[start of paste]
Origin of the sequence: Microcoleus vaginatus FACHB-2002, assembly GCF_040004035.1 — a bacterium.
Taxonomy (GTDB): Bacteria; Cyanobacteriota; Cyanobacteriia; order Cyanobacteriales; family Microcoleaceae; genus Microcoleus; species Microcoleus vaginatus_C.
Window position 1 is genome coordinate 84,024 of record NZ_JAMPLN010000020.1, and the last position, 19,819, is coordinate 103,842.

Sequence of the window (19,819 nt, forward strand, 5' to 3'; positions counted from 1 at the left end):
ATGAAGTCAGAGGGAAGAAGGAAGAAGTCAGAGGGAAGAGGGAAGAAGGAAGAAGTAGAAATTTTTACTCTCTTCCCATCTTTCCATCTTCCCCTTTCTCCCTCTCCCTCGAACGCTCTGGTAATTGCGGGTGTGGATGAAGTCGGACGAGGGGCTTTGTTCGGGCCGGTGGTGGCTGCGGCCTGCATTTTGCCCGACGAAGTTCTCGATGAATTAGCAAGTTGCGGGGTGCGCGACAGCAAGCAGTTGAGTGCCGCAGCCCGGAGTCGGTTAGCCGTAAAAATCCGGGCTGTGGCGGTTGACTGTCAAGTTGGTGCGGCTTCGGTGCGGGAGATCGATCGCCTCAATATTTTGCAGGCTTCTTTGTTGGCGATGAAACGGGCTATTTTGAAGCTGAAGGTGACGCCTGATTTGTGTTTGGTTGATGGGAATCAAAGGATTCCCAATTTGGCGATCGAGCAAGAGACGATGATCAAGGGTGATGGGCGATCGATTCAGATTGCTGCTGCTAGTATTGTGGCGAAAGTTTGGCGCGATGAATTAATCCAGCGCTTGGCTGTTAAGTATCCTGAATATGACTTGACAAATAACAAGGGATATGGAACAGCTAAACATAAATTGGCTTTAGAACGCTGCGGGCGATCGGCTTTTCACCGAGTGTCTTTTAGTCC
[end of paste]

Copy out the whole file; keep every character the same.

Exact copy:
Origin of the sequence: Microcoleus vaginatus FACHB-2002, assembly GCF_040004035.1 — a bacterium.
Taxonomy (GTDB): Bacteria; Cyanobacteriota; Cyanobacteriia; order Cyanobacteriales; family Microcoleaceae; genus Microcoleus; species Microcoleus vaginatus_C.
Window position 1 is genome coordinate 84,024 of record NZ_JAMPLN010000020.1, and the last position, 19,819, is coordinate 103,842.

Sequence of the window (19,819 nt, forward strand, 5' to 3'; positions counted from 1 at the left end):
ATGAAGTCAGAGGGAAGAAGGAAGAAGTCAGAGGGAAGAGGGAAGAAGGAAGAAGTAGAAATTTTTACTCTCTTCCCATCTTTCCATCTTCCCCTTTCTCCCTCTCCCTCGAACGCTCTGGTAATTGCGGGTGTGGATGAAGTCGGACGAGGGGCTTTGTTCGGGCCGGTGGTGGCTGCGGCCTGCATTTTGCCCGACGAAGTTCTCGATGAATTAGCAAGTTGCGGGGTGCGCGACAGCAAGCAGTTGAGTGCCGCAGCCCGGAGTCGGTTAGCCGTAAAAATCCGGGCTGTGGCGGTTGACTGTCAAGTTGGTGCGGCTTCGGTGCGGGAGATCGATCGCCTCAATATTTTGCAGGCTTCTTTGTTGGCGATGAAACGGGCTATTTTGAAGCTGAAGGTGACGCCTGATTTGTGTTTGGTTGATGGGAATCAAAGGATTCCCAATTTGGCGATCGAGCAAGAGACGATGATCAAGGGTGATGGGCGATCGATTCAGATTGCTGCTGCTAGTATTGTGGCGAAAGTTTGGCGCGATGAATTAATCCAGCGCTTGGCTGTTAAGTATCCTGAATATGACTTGACAAATAACAAGGGATATGGAACAGCTAAACATAAATTGGCTTTAGAACGCTGCGGGCGATCGGCTTTTCACCGAGTGTCTTTTAGTCC